Build a story around your numbers.

too diverse

What if, in an attempt to find your niche, it turns out your audience is incredibly diverse? It sure makes it challenging to spot similarities among them. Profiling your ideal customer becomes even more cumbersome.

Below are four reasons why diversity within a target audience makes things complicated.

Sample size too small

Perhaps finding similarities within your audience is just around the corner. When you’re just starting out with a handful of customers, finding similarities between your customers could be complicated. If a pattern doesn’t reveal itself straight away, wait until your sample size increases.

You haven’t found them yet

Maybe the similarities are there, but you’re not seeing them. If what you’re looking for is obscure at first, it’s tough to spot. You won’t know what to look for precisely, which isn’t exactly helping in the process. The upside is that you’ll have clear targeting criteria once you do find it.

Their similarity is their diversity

Maybe diversity is the defining factor. The fact that a limited amount of parameters can’t define your audience, that is precisely what defines them. The way forward, in this case, is to look for like-minded people. People that don’t seem to fit a particular profile. That’s your profile.

Can’t be probed

Your audience’s characteristics are tough to define from a behavioral and analytical point of view. In that case, defer to those parameters that are easy to define. Criteria such as geography and age.

It’s like Aaliyah said: if at first, you don’t succeed, dust yourself off and try again.

Building your ideal customer profile doesn’t happen overnight.

sunday carwash

Queuing for a carwash at 8:45 on a Sunday morning. It’s a thing, apparently. Other people might run a marathon, or drive three kids to three hobbies, instead of, well… Sleeping. Why? Because they deliberately choose to.

As unlikely as some of these activities may seem to the rest of us, there is a crowd willing to go out of their way to achieve these very specific goals.

If you can create value, even though it’s a very peculiar value, subsequently profit from it, you (might) have a business (to consumer) model.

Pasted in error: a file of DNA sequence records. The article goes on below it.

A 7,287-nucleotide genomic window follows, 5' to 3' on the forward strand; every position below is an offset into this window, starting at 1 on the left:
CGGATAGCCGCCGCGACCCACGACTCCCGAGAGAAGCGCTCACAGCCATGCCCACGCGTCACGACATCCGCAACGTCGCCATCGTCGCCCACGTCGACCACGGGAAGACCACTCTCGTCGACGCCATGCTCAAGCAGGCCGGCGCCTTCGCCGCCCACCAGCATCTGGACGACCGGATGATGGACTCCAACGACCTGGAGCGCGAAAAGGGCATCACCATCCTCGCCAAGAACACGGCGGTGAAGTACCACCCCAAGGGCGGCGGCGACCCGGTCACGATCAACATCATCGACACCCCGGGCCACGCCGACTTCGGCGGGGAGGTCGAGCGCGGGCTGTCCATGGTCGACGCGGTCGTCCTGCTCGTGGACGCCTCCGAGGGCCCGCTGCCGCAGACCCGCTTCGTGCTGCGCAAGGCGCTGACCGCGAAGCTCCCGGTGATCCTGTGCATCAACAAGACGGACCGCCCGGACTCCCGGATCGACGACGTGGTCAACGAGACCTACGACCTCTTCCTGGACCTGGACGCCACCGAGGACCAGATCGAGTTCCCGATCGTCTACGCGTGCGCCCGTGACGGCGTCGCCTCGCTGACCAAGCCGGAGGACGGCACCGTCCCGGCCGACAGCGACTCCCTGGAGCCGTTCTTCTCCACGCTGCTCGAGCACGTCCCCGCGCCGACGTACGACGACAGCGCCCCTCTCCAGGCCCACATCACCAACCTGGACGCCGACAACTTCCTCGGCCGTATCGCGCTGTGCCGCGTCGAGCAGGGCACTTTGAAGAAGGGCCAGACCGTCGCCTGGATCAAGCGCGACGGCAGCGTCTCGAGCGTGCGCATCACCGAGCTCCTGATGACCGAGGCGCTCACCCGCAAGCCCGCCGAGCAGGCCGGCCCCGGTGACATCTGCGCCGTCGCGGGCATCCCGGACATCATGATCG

Cater that particular value to people who get out of bed early on a free day.

each one teach one

Long before paving the way towards PMF (product market fit), even long before thinking strategically about how to market your solution, you should be able to move someone.

One individual. That’s all it takes. Get them to go to a certain place, perform a specific action, or establish that you were genuinely able to inspire someone (to change their behavior).

How hard can it be? For you to find out. Without strong foundations, a tall building is never really an option. If a (proverbial) skyscraper is what you’re after, build one relationship at a time. Only then to double down on what works consistently.

reach isn’t the goal

Reach — the ability with which you can address people — alone is not enough. Working day in and day out to build a following on numerous networks and social media sites is not a goal in and by itself.

Why pursue an extensive reach? So that, when you talk to people, preferably as many as possible, they listen.

Being able to reach ten million people is potentially valuable. Still, without your crowd engaging with your message, the value of that particular audience rapidly declines.

How to build an audience for your business? Optimize (individual) relationships and scale them up, one by one. The other way around, chasing big numbers first might look nice on paper, however, a large crowd refusing to take a desired action, isn’t worth all that much.